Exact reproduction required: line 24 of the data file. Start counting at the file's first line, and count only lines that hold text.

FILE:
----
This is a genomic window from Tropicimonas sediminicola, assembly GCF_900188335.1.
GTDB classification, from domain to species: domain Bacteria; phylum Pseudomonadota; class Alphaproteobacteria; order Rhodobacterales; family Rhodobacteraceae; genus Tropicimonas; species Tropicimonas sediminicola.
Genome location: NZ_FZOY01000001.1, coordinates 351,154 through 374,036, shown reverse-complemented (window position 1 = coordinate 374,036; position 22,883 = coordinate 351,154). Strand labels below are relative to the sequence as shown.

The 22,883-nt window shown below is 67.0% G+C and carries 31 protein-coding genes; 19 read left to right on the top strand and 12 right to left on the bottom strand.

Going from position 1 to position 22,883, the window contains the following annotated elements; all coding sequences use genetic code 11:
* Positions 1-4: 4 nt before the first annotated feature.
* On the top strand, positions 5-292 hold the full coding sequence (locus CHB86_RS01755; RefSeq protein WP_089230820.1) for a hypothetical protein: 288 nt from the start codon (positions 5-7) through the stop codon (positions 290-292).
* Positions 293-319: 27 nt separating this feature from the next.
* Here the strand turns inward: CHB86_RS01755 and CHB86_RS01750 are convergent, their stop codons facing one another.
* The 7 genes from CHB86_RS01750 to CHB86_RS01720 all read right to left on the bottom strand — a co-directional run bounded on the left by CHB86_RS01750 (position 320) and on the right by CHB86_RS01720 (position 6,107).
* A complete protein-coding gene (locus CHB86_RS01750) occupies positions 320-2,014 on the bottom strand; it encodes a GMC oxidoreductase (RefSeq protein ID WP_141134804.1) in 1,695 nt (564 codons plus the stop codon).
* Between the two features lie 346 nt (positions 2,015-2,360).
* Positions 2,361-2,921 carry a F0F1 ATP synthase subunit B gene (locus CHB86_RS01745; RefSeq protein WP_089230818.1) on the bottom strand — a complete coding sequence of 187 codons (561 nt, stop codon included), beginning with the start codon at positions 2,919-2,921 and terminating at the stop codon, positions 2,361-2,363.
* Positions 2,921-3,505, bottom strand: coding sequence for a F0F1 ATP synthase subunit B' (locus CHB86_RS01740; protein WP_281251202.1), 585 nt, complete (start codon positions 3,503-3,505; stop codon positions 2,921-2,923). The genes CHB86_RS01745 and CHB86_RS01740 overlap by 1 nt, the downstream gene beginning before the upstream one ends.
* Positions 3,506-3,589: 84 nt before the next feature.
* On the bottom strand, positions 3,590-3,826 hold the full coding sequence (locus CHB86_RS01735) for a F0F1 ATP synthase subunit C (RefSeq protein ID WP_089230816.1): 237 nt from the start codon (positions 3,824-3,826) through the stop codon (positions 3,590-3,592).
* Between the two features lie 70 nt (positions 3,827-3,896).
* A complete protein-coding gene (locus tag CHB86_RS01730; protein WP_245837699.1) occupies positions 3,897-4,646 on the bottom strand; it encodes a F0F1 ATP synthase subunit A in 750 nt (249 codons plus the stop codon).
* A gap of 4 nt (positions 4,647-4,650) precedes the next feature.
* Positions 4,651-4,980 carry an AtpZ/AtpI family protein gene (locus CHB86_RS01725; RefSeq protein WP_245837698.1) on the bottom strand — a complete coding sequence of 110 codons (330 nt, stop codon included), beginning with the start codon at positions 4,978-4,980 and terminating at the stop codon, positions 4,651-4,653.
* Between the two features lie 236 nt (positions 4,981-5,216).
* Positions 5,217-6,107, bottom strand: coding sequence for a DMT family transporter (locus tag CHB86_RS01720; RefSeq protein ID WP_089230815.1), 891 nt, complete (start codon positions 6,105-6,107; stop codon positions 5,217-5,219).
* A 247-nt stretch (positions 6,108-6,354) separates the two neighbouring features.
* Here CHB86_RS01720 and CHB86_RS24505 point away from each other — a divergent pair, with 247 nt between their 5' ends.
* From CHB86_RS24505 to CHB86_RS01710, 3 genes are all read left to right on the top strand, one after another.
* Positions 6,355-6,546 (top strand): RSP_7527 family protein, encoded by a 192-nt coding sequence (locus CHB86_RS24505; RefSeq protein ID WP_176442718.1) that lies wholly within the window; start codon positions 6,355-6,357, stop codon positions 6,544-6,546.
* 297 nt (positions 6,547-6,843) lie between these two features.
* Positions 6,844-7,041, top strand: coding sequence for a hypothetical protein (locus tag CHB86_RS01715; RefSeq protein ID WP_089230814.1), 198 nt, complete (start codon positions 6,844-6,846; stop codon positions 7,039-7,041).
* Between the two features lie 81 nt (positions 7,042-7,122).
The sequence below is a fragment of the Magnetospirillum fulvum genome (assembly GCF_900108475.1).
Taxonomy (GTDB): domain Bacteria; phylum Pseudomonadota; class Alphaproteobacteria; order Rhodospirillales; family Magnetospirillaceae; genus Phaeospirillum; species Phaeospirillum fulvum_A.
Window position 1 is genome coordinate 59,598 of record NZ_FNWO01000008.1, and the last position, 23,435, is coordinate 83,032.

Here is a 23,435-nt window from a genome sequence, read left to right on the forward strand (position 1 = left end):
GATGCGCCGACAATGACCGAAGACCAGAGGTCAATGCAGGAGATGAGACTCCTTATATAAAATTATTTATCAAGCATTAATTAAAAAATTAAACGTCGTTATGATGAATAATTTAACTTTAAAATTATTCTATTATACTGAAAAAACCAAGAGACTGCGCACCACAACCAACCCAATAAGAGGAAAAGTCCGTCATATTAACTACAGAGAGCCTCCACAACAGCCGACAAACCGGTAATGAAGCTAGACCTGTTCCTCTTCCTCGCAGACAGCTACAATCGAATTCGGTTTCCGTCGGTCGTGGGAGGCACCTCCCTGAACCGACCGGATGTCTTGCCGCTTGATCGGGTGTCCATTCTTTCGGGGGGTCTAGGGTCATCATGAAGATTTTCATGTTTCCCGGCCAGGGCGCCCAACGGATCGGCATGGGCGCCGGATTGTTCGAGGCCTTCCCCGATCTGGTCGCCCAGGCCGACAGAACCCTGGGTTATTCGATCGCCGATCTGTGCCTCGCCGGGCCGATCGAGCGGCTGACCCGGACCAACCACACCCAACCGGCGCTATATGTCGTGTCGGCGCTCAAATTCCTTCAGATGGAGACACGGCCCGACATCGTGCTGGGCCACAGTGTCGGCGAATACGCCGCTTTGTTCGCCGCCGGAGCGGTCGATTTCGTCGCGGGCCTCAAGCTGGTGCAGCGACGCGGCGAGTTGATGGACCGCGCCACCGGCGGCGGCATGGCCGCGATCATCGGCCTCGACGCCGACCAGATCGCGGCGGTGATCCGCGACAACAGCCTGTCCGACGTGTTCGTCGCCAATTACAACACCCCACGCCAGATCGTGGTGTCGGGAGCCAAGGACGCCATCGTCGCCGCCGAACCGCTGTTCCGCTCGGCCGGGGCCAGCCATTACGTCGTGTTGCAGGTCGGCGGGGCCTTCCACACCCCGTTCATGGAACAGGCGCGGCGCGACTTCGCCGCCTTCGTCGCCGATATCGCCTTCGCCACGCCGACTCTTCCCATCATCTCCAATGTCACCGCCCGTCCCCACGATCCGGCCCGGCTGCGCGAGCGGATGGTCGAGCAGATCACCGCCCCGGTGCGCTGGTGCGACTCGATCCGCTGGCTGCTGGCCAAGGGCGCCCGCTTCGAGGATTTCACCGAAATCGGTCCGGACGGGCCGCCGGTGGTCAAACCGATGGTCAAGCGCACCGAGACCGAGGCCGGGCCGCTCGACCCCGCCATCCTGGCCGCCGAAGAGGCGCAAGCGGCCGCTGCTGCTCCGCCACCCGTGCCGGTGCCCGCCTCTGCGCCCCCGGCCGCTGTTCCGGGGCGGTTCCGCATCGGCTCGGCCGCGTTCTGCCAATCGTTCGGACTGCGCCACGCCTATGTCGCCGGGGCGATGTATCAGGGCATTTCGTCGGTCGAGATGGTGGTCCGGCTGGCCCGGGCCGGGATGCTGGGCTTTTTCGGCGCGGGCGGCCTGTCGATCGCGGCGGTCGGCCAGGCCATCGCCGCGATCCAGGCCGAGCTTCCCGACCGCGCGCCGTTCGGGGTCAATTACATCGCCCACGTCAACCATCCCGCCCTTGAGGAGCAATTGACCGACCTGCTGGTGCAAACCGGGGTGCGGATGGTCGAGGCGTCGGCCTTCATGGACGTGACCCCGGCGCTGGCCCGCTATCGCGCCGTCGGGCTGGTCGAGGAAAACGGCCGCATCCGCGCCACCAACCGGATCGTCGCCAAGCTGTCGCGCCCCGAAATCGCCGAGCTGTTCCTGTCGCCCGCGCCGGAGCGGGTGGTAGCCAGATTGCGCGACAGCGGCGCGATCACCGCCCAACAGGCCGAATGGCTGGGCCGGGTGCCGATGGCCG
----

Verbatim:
* Here CHB86_RS01720 and CHB86_RS24505 point away from each other — a divergent pair, with 247 nt between their 5' ends.